Doctors are years from transplanting animal organs into people, but at least five operations in which humans were connected to pig livers via filtering lines have been quietly conducted in the United States during the last two years, transplant experts said Thursday.
In what doctors call "ex vivo," or outside-the-body, procedures, swine livers saved ailing patients while their organs recovered from medication poisoning or sustained patients who needed a viable bridge until a transplantable human liver was found.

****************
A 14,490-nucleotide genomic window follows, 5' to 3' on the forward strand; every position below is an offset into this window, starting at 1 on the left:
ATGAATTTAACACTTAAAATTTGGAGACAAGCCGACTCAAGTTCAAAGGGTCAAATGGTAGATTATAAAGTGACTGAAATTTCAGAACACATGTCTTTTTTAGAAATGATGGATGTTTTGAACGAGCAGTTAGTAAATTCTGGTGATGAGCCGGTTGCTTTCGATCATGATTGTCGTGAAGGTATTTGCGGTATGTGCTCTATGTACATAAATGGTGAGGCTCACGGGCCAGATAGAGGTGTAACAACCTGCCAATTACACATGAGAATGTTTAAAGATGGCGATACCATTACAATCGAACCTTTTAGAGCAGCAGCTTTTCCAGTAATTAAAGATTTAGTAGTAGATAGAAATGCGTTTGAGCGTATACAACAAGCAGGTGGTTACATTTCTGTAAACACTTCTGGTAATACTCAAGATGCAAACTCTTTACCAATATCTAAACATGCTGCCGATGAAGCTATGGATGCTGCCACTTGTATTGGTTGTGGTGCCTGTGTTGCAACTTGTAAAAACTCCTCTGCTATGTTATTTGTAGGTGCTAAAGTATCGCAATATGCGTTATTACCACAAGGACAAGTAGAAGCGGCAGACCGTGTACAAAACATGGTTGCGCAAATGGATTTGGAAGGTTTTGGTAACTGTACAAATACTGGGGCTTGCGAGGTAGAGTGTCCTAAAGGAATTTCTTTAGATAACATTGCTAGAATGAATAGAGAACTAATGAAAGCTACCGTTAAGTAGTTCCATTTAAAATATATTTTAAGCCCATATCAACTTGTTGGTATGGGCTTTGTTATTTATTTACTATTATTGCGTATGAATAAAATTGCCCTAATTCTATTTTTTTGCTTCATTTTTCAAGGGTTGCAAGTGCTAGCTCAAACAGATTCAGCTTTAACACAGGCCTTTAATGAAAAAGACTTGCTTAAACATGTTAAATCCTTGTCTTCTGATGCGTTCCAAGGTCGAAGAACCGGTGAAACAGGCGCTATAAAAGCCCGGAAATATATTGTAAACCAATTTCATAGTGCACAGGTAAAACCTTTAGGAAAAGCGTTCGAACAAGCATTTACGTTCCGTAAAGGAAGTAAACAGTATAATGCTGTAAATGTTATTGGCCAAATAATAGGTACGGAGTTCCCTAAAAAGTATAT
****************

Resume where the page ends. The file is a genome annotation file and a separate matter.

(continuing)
The procedures were approved on a compassionate basis by the Food and Drug Administration despite concerns that pigs naturally harbor a potentially transmissible retrovirus. And at least during the last year a loose moratorium on xenotransplantation--putting animal organs and tissue in humans--has been in effect.
"What we were trying to do is buy the patients some time," said Dr. Amy Patterson of the FDA.
The patients, who were not identified, fared well, Patterson said.